Nokia's contribution to the self-driving future:


Before you think this has anything to do with mobile phones, think again. Nokia does/did? more than just that. In fact, we are not going to use the name Nokia again. The interesting part of our analyses lies in previously owned daughter company ‘Here’.


There is and probably never be such thing as the Nokia self-driving car. But Here is involved in an important branch of the sector. Here supplies digital maps to most of the world’s top automakers. Its main competitor is Google Maps. High-precision digital maps are a crucial component of the mobility of the future, definitely when that future wants to be self-driving. As a resent it was bought up by a syndicate of German auto giants between Audi, BMW and Mercedes Benz. Still Here continues working in order to put autonomous driving on the map.




Digital maps tell us where the roads are (and where not!) and what’s on them. Something alongside car sensors, sometimes intervening when sensors fail or cannot operate properly (think of bad weather or corners). We want to know what lies beyond the horizon because at 80 mph seconds go by before a car gets there. And they have to be precise, until maximum 7 inches, before it gets very dangerous. Mapping is a multi-million dollar (if not billion) industry..


In August 2015 Nokia was approached by legal representatives of the 3 big German car manufacturers (after it had rejected 3 billion dollars! from Uber) and accepted an offer for subsidiary Here. How much the German ended up paying, we will probably never know. Two main reasons drove them to this remarkable sale: Strong (foreign) competition and the need to make a joint mapping system.


@ Here / cdn3


Here’s biggest competitor is Google. Google Maps more specifically (and Google Street View to a lesser extent). Next in line are other search engines like Bing Maps (Microsoft), MapQuest OAL or even WikiMap. But except for Microsoft they are not really contesting to be integrated in the car industry. Last but not least there is the pack of driverless technology testing companies. Mobileye for example, which is working in collaboration with GM on a homemade mapped Road Experience Management system, building their maps along the way, or Tesla. Uber buying deCarta, TomTom working for Bosch, Apple Maps, open sourced FreeMap or RoadMap. Everyone is mapping and mapping is everywhere.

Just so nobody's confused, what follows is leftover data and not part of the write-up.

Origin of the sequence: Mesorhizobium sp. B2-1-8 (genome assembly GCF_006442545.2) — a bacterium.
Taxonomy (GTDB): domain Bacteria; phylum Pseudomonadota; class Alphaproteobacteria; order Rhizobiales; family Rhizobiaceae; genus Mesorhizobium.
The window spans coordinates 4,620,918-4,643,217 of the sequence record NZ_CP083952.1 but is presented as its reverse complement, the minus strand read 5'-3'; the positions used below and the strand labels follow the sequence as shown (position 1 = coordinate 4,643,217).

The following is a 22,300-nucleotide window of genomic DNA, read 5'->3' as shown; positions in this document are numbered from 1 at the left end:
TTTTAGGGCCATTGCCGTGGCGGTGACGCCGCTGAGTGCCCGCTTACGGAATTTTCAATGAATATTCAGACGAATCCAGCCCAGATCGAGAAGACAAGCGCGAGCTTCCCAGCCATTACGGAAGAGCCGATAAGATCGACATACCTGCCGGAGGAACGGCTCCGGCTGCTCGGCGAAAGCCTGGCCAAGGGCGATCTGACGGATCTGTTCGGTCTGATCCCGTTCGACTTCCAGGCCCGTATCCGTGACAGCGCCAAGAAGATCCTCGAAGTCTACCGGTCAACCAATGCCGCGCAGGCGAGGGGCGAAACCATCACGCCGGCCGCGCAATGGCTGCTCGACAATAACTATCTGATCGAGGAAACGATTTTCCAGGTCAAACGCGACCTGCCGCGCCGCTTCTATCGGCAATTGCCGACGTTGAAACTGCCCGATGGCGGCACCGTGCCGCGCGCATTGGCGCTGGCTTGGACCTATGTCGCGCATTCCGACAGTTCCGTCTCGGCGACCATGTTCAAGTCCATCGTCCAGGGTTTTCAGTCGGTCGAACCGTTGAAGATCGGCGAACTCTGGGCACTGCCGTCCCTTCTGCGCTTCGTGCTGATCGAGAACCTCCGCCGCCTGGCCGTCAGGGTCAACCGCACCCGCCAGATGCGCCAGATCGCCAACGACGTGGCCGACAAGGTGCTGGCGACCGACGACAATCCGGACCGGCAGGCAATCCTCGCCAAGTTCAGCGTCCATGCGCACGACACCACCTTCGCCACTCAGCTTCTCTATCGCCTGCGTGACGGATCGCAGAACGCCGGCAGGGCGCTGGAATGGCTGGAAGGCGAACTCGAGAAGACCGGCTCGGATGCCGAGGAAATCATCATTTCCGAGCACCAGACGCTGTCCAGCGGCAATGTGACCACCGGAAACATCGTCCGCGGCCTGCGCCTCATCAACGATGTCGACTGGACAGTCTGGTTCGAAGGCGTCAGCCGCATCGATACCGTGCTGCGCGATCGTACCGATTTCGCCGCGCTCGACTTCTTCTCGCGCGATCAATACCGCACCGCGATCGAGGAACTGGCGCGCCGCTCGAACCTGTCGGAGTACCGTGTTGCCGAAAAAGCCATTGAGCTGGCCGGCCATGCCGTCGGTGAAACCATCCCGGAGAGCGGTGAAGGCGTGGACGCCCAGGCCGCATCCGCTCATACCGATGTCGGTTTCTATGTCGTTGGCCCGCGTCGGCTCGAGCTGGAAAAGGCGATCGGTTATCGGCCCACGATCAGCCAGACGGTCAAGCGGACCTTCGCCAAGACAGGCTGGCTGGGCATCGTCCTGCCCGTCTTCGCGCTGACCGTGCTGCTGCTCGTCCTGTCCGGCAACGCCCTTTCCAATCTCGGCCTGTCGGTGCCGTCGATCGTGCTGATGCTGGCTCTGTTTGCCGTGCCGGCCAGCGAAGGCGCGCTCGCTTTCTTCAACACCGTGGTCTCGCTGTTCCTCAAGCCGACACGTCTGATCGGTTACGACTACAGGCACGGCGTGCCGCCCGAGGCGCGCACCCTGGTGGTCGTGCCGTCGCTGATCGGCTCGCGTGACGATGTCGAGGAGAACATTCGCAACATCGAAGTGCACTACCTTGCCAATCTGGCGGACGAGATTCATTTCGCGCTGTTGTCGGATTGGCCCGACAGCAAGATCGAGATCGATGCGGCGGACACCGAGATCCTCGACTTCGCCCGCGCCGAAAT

But foolproof driverless driving mapping is only possible with frequently updated information on very specific maps (1 inch maximum, imagining commercial GPS systems are accurate only to around 15 feet, and can be wrong by 150). And this demands a lot of data gathered by specified material, repetition and a LOT of money (A rough 2012 estimate found that maintaining the data for a global mapping service costs $1 billion to $2 billion per year). Google Maps and Here have a big advantage in quantity of time, data and experience. And with the investment of the German car producers Here is able to process data from more than 200 data-collecting vehicles roaming more than 1,000 cities in more than 100 countries. And their staff supplements that information with data provided by more than 2 million internationally connected vehicles.



Joint map making

Mapping is regulated by government. Certain things cannot be made public for anyone and some things have to be made. Internationally regulated high detailed maps would be beneficial to everyone, but mapping is big business and government protects and serves the companies in their territory first. This is why Google for example cannot offer its services in South Korea or China. Even Germany tried to ban Google from its street in 2013 but never succeeded. This is exactly why the three biggest carmakers in Europe or joining forces: to make the European geographical data theirs and to get the European government unified on their side.


And (except for other car manufacturers of course) the German car companies are getting other big companies on the Here side too. For example Facebook is using Here’s services receiving maps for location tagging on the main site, but also on Messenger, Instagram and Whatsapp. Moreover a day’s driving can accumulate 100 gigabytes or more of data, so to store all that information and to deliver it back to millions of car units, one needs high quality servers. As a result Amazon and Microsoft are in talks to becoming shareholders and supplying the cloud servers, which would put Here one step closer to surpassing Google.


Last updated: 28/06/2016
Sources: Fortune, Newscientist, The Guardian, CNet, ReutersUSA Today, The Verge, MobileWorldLive, Economist, Vox